[viii] Impact Bonds in Developing Countries: Early Learnings from the Field Brookings Institute, September 2017

[x] Impact Bonds in Developing Countries: Early Learnings from the Field Brookings Institute, September 2017

What next for advocacy partnerships? 

10th August 2018 Posted by: Ethicore

By Jane Thurlow, Ethicore Associate 

A couple of weeks on from Business Fights Poverty Oxford, we’ve been reflecting on the discussion we curated with our insightful panel and  The Partnering Initiative at the Advocacy Partnership Zone.  Our panel had some clear directions on what was needed next for more impactful advocacy partnerships. 

Contributors acknowledged  the scale of the challenge to deliver the SDG’s can only be achieved through collaboration between companies, civil society and governments.  While agreeing that new models of partnerships are evolving, many felt more is required for advocacy collaborations to achieve greater clarity of purpose and impact.  Six directions emerged from the discussion:  


  • Prioritise data and analysis upfront to build a robust partnership and clear advocacy asks 
  • Use evidence to promote shared understanding of the problem to solve, promote shared priorities and encourage trust 
  • Underpin external advocacy with empirical data for more influence with policy makers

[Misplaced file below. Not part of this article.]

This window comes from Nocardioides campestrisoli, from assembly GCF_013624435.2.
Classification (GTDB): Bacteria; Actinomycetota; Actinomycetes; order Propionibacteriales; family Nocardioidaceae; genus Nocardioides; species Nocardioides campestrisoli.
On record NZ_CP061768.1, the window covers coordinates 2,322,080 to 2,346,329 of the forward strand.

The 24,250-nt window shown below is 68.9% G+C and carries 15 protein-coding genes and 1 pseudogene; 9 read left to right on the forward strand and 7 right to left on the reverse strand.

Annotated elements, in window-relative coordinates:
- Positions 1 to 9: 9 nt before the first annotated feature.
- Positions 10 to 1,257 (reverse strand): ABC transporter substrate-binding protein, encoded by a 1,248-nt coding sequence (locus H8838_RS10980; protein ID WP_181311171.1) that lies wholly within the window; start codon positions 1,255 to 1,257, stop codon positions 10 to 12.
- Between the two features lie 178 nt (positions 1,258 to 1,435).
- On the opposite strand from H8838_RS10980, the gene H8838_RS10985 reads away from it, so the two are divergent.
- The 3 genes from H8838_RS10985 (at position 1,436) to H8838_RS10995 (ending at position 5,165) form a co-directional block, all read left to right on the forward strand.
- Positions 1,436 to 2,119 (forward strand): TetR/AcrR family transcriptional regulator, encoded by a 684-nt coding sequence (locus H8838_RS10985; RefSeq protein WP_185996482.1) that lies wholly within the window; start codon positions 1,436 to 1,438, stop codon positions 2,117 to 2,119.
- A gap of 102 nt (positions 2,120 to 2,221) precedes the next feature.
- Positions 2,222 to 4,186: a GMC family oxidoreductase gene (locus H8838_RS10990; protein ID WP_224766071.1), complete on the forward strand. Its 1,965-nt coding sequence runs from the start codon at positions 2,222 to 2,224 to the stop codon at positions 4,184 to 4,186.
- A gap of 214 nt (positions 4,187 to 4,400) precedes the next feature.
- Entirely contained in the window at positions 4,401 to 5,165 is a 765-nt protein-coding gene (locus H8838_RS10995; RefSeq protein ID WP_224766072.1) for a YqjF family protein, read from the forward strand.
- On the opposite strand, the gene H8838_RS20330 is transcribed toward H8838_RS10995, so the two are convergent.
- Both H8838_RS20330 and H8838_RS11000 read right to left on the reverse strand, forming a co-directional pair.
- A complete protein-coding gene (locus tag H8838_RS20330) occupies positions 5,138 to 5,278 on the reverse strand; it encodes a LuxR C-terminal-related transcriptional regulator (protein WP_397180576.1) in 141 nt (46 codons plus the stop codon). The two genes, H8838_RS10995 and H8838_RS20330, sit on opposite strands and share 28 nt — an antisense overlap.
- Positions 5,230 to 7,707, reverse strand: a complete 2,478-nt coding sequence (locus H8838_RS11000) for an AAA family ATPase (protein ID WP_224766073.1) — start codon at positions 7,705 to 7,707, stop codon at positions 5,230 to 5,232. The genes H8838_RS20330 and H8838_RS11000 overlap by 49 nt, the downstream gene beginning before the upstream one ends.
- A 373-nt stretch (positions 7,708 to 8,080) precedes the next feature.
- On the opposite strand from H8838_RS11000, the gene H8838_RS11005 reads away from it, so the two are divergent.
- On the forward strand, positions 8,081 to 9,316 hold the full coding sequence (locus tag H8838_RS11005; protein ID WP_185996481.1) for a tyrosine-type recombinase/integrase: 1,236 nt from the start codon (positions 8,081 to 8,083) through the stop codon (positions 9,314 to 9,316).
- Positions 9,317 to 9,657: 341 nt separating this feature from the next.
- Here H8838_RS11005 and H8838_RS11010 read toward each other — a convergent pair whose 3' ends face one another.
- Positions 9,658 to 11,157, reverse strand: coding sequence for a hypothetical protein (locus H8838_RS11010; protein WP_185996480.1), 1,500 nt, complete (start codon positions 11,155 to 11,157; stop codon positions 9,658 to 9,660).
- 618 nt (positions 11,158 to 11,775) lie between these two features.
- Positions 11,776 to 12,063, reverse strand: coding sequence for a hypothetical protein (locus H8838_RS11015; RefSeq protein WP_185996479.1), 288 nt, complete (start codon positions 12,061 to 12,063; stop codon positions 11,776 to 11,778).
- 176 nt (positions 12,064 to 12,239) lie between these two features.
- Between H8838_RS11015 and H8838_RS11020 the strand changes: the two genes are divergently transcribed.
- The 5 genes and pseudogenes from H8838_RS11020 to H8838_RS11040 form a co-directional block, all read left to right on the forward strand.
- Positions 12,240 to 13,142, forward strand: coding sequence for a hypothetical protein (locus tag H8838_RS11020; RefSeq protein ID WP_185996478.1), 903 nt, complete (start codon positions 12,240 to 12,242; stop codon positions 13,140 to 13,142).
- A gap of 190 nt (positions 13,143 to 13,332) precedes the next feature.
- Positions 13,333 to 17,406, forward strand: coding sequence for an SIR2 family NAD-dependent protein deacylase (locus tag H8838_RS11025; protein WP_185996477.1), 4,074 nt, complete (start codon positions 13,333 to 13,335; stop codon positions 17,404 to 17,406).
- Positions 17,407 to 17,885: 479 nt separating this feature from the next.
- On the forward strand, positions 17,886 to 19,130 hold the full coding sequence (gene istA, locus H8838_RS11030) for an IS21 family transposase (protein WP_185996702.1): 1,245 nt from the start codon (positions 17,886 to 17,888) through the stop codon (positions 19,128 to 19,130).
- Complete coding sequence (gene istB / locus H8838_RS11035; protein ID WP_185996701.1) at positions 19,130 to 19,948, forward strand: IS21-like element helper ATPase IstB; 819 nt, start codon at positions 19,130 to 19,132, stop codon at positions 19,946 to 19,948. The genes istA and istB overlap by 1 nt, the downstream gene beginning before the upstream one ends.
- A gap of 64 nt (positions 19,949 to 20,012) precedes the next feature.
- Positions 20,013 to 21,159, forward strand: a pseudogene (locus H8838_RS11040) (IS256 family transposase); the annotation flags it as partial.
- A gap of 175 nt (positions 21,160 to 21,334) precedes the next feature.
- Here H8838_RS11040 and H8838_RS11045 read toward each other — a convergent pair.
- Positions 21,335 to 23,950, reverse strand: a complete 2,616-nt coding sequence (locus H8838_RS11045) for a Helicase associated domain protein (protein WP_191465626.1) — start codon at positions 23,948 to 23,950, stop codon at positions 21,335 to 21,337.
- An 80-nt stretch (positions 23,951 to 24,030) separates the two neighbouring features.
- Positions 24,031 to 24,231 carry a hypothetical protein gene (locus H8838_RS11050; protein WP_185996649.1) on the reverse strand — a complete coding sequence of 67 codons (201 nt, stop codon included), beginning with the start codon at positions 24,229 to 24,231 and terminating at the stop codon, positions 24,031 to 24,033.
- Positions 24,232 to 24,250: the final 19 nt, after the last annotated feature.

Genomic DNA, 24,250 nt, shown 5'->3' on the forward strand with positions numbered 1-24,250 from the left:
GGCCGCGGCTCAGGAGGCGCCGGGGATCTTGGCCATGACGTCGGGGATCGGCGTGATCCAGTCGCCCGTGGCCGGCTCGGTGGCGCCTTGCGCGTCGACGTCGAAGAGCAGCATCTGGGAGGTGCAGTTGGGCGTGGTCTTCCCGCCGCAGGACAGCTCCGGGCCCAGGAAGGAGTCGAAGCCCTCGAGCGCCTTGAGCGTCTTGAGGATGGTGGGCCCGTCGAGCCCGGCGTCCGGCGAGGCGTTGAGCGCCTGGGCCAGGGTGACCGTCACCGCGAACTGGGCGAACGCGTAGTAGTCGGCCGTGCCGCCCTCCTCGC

• The most effective partnerships start from a sense of shared purpose, built on common goals: 
  • Identify the problem/challenge to address  
  • Build on data and evidence for robust, non partisan goals (see the case for data and evidence above)  
  • Establish clear partnership aims and principles to align with objectives and guide activities 
  • Break down long term policy goals to measurable targets and milestones to build agency and facilitate M & E (see effective impact measurement) 


  • Be clear on the agency and potential for impact of both partners, using the strength of different voices collaboratively and independently: 
  • Companies have traction to influence government and advocate for responsible practices with sector peers 
  • NGOs provide an authentic external voice to spotlight issues and raise awareness, for advocacy rooted in the experiences of communities on the ground